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Delaware legislators took the time recently to hear concerns from local farmers as the legislative session rolls on in the First State.

The Delaware Farm Bureau, DEFB, held breakfast events in all three Delaware counties and a luncheon at Legislative Hall in Dover in hopes of reaching each legislator to help share the story of agriculture.

“It’s very important that we have the chance to talk with our legislators and encourage them to learn more about what we do day in and day out,” DEFB Executive Director Don Clifton said. “Our farmer members were able to share their needs and concerns during the breakfast events, and to thank the legislators for previous actions that benefited our agriculture industry. The luncheon was a great opportunity to celebrate National Ag Day and share that with even more legislators and their staff.”

Topics of concern at each of the breakfast events included crop damage from unmanaged deer populations, solar farms and international concerns, among other issues. Stephanie Knutsen of G&S Dairy Farm in Harrington also took the opportunity to speak about raw milk and help dispel any fears while sharing data and personal experiences with the groups.

“We know there’s a bill coming about raw milk; it’s consumer driven. We want to make sure our legislators have the data they need to make informed decisions about raw milk which, of course, would come directly from our farmers,” Clifton said.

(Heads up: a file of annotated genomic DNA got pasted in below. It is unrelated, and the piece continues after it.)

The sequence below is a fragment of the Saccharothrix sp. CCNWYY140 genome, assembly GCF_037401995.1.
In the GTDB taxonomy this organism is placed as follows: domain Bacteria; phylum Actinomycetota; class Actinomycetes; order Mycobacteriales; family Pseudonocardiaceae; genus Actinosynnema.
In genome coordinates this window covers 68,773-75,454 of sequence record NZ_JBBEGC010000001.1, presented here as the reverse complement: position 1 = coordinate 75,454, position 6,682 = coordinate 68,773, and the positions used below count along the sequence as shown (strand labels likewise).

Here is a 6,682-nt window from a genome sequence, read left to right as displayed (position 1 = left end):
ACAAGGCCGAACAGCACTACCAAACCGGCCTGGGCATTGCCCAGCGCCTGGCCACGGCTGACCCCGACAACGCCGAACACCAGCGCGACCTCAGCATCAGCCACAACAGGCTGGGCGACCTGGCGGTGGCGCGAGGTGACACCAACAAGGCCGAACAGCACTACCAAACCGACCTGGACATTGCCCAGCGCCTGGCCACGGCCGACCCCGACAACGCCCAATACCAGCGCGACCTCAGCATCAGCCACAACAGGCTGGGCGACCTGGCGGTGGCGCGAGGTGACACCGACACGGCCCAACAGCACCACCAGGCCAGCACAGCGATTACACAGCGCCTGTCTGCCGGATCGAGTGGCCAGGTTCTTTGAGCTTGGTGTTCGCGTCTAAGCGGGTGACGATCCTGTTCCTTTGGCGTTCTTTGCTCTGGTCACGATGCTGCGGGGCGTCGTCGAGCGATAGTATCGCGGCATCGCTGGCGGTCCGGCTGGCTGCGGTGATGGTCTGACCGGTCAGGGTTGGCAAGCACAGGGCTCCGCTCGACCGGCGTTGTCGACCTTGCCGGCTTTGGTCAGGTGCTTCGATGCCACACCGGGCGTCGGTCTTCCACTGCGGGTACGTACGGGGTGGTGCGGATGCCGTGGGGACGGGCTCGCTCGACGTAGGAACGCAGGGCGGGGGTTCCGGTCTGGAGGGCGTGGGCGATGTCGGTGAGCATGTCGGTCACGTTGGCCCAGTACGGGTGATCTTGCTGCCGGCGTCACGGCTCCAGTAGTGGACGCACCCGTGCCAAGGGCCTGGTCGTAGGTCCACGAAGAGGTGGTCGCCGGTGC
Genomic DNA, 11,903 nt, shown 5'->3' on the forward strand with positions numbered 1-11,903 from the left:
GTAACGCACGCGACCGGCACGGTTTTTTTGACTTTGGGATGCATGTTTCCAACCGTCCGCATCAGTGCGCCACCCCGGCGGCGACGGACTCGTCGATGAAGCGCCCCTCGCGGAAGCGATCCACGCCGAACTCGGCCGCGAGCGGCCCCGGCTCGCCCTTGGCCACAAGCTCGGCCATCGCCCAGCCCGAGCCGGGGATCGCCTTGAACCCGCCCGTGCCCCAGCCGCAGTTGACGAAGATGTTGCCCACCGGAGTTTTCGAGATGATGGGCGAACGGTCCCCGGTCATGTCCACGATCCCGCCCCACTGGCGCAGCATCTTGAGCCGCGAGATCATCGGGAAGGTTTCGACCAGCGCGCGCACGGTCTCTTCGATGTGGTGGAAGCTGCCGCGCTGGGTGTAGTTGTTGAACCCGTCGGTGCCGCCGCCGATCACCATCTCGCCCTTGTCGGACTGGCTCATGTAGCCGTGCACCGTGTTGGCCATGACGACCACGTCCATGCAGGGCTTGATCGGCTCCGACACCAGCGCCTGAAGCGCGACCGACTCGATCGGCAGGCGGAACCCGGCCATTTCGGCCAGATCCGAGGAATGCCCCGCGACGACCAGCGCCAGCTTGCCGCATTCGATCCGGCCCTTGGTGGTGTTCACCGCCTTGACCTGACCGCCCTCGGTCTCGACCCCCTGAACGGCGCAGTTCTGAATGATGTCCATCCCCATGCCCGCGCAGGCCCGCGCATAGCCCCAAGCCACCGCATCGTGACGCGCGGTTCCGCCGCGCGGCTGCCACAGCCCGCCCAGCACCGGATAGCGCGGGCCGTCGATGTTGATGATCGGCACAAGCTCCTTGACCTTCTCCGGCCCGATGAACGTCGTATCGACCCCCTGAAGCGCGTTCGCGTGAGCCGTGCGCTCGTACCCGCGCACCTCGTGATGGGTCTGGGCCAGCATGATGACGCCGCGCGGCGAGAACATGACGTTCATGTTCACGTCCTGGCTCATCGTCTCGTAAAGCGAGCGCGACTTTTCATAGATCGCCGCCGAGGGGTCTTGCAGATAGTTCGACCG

Senator Eric Buckson attended the breakfast event in Kent County and expressed appreciation for the opportunity to meet with farmers in this way.

“We, as legislators, are not doing our best job if we’re not discussing the impact of our work with the people it affects. Opportunities like these are very important,” he said during the event held at the Hollywood Diner.

The luncheon at Legislative Hall proved just as impactful as DEFB staffers and volunteers, 4-H members and FFA students spoke with legislators and their staff over farm fresh ingredients prepared by Main Street Market in Smyrna.

“It’s important to let the legislators know that Delaware’s number one industry is agriculture and the best way to do that is to feed them food from Delaware,” DEFB member Jackie King said.

Kyle Kerr, president of the Delaware 4-H Teen Council, and Ainsley West, 4-H Teen Council state secretary, said the chance to support DEFB and meet with legislators helps further their mission and helps the students gain important, long-lasting experiences, too.

“It gives us a way to make connections and help out the Farm Bureau. I love these kinds of events because I get to meet the legislators who will help us out down the line,” Kerr said.

West said she would like to emphasize to lawmakers just “how big and diverse the agricultural industry is in Delaware. There’s a broad spectrum and everybody is very supportive.”

For more on the Delaware Farm Bureau or to learn how to get involved, visit

Post Author: Mikayla Paul

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